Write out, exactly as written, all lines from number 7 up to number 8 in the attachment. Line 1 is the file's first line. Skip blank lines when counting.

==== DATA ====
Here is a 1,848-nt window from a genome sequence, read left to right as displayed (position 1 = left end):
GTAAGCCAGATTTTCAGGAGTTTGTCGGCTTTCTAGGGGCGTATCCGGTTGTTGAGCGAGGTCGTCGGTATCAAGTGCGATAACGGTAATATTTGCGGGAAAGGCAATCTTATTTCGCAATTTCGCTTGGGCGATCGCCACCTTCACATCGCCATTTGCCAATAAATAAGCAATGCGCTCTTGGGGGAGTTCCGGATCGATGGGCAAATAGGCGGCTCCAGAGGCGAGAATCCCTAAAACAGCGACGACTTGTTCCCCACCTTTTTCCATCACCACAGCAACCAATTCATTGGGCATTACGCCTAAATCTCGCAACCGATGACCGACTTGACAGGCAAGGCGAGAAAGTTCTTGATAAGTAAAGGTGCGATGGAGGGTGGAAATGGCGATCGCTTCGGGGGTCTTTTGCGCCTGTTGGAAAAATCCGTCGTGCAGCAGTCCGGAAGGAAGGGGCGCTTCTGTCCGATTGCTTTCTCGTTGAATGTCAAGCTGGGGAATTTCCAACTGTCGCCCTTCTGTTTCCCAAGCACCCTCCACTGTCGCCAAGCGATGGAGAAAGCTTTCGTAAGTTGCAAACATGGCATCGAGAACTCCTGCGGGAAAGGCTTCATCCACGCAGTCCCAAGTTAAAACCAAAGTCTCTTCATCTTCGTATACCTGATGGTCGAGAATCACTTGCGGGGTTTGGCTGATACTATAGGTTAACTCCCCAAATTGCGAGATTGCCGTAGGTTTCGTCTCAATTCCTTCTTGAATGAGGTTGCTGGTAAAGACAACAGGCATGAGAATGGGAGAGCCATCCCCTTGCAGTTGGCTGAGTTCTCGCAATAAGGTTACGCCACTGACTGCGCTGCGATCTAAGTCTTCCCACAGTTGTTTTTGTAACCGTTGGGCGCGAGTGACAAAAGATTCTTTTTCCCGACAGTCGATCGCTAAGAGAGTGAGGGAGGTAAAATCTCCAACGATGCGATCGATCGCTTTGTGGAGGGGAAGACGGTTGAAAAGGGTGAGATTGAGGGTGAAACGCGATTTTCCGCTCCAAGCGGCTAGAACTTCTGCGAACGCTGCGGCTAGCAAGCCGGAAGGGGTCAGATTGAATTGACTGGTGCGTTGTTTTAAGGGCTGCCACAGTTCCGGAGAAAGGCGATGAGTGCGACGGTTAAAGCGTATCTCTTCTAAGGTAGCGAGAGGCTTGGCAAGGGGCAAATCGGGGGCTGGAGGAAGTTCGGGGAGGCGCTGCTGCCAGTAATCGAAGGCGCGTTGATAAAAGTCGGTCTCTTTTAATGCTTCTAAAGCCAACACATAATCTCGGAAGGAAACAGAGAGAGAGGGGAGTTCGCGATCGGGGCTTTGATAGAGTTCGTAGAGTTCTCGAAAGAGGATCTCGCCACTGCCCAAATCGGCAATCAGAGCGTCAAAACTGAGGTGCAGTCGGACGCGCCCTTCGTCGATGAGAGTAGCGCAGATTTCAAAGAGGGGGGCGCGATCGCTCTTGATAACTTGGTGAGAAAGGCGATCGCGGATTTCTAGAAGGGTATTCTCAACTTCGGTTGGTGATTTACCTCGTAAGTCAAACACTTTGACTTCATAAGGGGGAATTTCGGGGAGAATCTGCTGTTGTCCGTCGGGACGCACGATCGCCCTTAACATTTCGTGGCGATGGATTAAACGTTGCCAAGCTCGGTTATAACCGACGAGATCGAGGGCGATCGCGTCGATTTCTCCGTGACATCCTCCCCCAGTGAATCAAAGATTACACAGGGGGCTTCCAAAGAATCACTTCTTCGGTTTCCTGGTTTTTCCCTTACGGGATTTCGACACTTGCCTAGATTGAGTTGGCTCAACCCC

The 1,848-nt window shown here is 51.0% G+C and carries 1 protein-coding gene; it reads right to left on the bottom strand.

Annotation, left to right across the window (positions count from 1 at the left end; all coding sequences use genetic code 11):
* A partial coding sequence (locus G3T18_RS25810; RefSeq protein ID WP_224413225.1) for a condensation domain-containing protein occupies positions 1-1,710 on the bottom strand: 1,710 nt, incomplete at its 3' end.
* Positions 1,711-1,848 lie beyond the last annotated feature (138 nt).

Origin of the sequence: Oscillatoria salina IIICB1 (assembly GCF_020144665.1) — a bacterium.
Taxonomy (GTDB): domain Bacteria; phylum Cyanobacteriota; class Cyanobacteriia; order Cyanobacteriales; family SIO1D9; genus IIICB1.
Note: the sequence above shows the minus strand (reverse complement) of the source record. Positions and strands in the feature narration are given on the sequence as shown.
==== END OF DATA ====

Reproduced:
Origin of the sequence: Oscillatoria salina IIICB1 (assembly GCF_020144665.1) — a bacterium.
Taxonomy (GTDB): domain Bacteria; phylum Cyanobacteriota; class Cyanobacteriia; order Cyanobacteriales; family SIO1D9; genus IIICB1.